Photo of Hillary


Hillary Saxton

Before I became a librarian, I majored in English at Eastern Connecticut State University. * My favorite thing about being a librarian is meeting new people and adding more friendly faces to my day-to-day. * When I’m not at work, you can find me serving up ice cream (and coffee!) at JP Licks!

Katelyn Duncankatelyn duncan headshot

I grew up in Anchorage, Alaska. *  The furthest I have ever traveled from Boston is Buenos Aires, Argentina, where I spent six months studying literature and creative writing in Spanish during college.  *  My favorite place in Boston is the Kelleher Rose Garden in the Back Bay Fens. It’s closed for renovation right now, but in the spring and summer it’s a great place to curl up with nature and a good book.

StacyStacy Collins

Before I became a librarian, I was sure I wanted to go into publishing, but it turns out I’m much more interested in connecting people with books than I am in connecting books with profit. Besides, I’d never be able to say no to a good manuscript just because it might not sell.  *  My favorite thing about being a librarian is the trivia! While helping students and faculty with research topics and resources, I learn a little bit about pretty much everything in this job, which means my small talk at parties is amazing.  *      When I’m not at work, you can find me in class or doing homework (boring, but true). And on the weekend, I’m most likely cooking or baking while my cats watch Star Trek in the next room.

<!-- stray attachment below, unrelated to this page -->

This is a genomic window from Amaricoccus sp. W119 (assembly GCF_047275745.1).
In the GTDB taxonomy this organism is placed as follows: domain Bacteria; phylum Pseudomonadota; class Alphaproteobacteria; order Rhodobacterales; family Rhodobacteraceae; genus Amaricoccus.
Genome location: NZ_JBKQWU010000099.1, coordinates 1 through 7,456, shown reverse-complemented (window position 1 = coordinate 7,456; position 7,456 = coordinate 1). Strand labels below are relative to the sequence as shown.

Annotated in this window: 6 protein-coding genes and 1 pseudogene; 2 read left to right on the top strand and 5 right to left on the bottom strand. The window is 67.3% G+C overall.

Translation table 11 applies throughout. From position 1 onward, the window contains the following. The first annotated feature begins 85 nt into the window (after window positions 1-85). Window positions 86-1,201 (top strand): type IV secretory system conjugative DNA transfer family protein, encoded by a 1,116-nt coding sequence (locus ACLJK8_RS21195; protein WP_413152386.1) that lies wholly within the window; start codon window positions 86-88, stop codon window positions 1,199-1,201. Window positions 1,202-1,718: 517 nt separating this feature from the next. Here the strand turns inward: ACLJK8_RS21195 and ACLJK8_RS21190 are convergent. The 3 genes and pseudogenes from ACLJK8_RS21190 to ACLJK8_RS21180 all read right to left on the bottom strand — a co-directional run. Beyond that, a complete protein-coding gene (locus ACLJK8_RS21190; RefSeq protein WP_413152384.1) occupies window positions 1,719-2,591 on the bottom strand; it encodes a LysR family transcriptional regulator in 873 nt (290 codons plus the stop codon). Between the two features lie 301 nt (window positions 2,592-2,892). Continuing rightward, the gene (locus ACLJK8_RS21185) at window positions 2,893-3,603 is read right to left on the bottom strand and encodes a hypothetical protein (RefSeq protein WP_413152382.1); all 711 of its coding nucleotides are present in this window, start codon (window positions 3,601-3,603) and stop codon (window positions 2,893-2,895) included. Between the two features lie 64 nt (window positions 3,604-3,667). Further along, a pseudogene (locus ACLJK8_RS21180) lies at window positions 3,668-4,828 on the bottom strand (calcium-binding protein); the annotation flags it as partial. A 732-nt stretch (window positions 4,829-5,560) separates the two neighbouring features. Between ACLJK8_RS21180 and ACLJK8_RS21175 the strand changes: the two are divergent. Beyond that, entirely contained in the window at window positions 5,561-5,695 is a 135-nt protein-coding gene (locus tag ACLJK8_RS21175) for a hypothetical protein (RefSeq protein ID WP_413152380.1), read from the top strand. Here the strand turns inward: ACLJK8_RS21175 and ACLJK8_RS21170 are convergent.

Don’t they seem like good people to get to know?  Drop by the front desk of the library some time, and say hello.  And bring along your research questions– they’re here to help!

The Book and the Cookbook

A Feast of Ice and Fire

A Feast of Ice and Fire

When I recently left my position at the Earl Center for Learning and Innovation, my lovely library co-workers gave me an amazing going away present: A Feast of Ice and Fire. This cookbook is the “official companion cookbook” to the Game of Thrones book series. How awesome is that?!

I’m a huge fan of the HBO series, and had just started in on the books, which offer even richer details of the world of Westeros to devour. The cookbook has recipes for the foods described in the books. The authors derived half of the recipes from medieval traditions and paired them with modern updates on the rustic versions.

While I do plan to post my attempts at a recipe from A Feast of Ice and Fire here soon, I haven’t had a chance to cook from this book yet. The gift, however, started me thinking about what other books have great companion cookbooks. A quick internet search turned up some exciting results.

The Unofficial Harry Potter Cookbook 

While this book seems to lack a Butterbeer recipe, it offers recipes from the various people and places in Harry Potter’s world–foods we muggles could only dream about before! It would be a great addition to the library of any family reading the books–dinner could complement the chapter you just read!

The Little House Cookbook: Frontier Foods from Laura Ingalls Wilder’s Classic Stories